North Dakota’s oil industry is going strong. And because of the economic boom, there are great public facilities everywhere. From pools to parks to museums, North Dakota has a real focus on quality of life for residents and visitors alike. Nowhere is this more true than in Watford City, a town with an estimated population of about 6,500 in 2017. There, they built a $100 million Rough Rider Center.
Inside we found a multi-thousand seat basketball arena, gymnastics gym, coin operated batting cages, three volleyball courts, meeting space, community art programming, indoor water park, retractable artificial turf for indoor football and soccer games. And not one but TWO full-sized sheets of ice for hockey. Is there any other small town in the country (or world) that has a space like this? Not that we’ve seen.
The legendary Medora Musical
And then comes Medora, North Dakota’s #1 tourist destination and the host of our conference. It’s a magical little town of 132 friendly permanent residents who welcome roughly 3,000 people each and every day during the summer for the Medora Musical. Most folks would be surprised that a town this small could pull this off. But more surprising is just how well they do it. Medora is such a cute little town that you just want to squeeze it’s cheeks!
One fellow travel writer said being in Medora was like staying in Knotts Berry Farm. We’d agree, but want to add that this particular berry farm is full of some of the nicest, most open and welcoming folks we’ve met. It’s a special place that offers good food, quality drink, interesting history, a beautiful national park, great entertainment, and wholesome family fun. We can’t wait to go back.
The Enchanted Highway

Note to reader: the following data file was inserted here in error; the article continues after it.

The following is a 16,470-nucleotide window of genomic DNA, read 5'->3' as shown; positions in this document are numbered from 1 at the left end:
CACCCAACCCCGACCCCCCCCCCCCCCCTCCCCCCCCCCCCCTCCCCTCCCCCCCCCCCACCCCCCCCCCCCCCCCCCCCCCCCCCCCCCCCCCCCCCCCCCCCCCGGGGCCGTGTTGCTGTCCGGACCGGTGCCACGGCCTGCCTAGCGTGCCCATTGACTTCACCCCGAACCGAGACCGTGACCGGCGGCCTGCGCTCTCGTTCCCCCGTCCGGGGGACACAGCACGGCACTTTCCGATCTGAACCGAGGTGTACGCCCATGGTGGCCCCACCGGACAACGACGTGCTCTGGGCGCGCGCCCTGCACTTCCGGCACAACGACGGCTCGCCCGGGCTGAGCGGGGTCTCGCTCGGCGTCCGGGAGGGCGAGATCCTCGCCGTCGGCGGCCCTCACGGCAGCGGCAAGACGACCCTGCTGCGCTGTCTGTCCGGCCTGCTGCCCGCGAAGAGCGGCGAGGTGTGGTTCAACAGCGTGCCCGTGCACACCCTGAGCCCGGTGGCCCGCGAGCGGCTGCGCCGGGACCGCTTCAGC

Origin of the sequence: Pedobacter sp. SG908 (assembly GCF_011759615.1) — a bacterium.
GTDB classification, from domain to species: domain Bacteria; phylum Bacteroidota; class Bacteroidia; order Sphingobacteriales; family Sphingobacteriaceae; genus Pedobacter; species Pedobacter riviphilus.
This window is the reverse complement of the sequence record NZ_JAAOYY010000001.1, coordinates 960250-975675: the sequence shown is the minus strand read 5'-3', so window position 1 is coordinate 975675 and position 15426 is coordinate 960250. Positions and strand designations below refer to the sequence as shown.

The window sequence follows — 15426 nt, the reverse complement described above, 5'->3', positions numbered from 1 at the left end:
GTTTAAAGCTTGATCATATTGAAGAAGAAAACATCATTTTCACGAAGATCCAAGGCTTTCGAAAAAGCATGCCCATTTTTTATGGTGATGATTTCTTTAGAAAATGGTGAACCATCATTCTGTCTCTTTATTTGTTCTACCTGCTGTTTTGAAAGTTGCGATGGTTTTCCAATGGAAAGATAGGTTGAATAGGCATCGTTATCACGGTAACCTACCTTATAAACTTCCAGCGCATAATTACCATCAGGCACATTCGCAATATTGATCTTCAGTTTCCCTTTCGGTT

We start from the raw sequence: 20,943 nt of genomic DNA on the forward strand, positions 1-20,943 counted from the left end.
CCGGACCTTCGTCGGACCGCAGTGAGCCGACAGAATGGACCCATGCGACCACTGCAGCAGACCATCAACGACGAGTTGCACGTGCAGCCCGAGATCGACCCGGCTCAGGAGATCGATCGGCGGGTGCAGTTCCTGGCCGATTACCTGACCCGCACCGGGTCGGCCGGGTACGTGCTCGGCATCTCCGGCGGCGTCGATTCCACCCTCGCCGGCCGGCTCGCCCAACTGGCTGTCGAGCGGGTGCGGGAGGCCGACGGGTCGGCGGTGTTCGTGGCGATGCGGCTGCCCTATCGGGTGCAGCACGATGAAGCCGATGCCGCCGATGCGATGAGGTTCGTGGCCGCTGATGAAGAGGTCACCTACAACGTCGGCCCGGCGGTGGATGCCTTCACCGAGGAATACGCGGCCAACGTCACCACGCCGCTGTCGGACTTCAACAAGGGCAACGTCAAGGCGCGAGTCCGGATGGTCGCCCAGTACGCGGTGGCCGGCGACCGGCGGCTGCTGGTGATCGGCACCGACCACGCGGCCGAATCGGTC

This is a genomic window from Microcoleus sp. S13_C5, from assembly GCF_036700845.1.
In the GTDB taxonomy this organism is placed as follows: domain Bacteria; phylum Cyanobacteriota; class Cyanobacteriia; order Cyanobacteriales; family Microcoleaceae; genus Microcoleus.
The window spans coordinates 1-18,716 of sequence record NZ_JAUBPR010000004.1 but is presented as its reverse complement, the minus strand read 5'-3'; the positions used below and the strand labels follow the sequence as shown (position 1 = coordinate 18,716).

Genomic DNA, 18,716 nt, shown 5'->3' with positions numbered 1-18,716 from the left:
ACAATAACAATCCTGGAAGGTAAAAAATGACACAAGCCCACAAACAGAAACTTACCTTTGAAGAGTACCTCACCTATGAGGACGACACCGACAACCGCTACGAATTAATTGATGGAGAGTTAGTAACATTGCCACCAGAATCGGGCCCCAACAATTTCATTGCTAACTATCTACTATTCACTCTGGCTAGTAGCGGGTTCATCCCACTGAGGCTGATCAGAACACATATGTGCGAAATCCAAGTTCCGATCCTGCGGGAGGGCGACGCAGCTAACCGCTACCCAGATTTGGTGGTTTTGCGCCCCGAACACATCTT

Near Dickinson, we found the Enchanted Highway, and were, well, enchanted. It’s about a 30-mile stretch of road that connects the interstate to the town of Regent. Along the road are several HUGE metal sculptures on a scale that has to be seen to be believed.
More surprising that that is that they were designed by one man who wanted to bring people to his hometown. This road left us marveling at what one person can do when they put their mind to something.
Finally, in Bismarck, we marveled at how North Dakota has worked to preserve its history and to bring it to life. We loved Ft. Abraham Lincoln State Park where Private Beck, in full Union uniform, gave us a living history tour of General Custer’s house in the year 1875.
We were surprised by the Smithsonian-like quality of the North Dakota Heritage Center and State Museum. A visit to this museum costs nothing but visitors get a thorough look at the history of the state from before the time that dinosaurs roamed the Earth to the present day. The museum took special care to honor and respect Native Americans, their history and culture. After all, they are integral to North Dakota’s history.
Everyone drives a truck
One more surprise. Almost everyone drives a truck, at least in the western part of the state. We took the photo below from a window at the Roosevelt Inn and Suites when we noticed a parking lot full of pickups. We went days in North Dakota before we saw a single Prius. Of course when we did see one, the license plate said Idaho.
Some final thoughts on legendary North Dakota
Perhaps the thing that surprised us most is that North Dakota was just so darned easy. It was easy to get around and easy to park, easy to get a table at a restaurant and easy to find good food. It easy to talk to people and easy to see and experience new things. And best of all, it can be easy on your budget.
We’ll be writing in more detail about our trip to North Dakota later on and we’re already making plans to go back again. We assure you, it’s gonna be legendary.
To begin your plans to visit legendary North Dakota, visit NDTourism.com.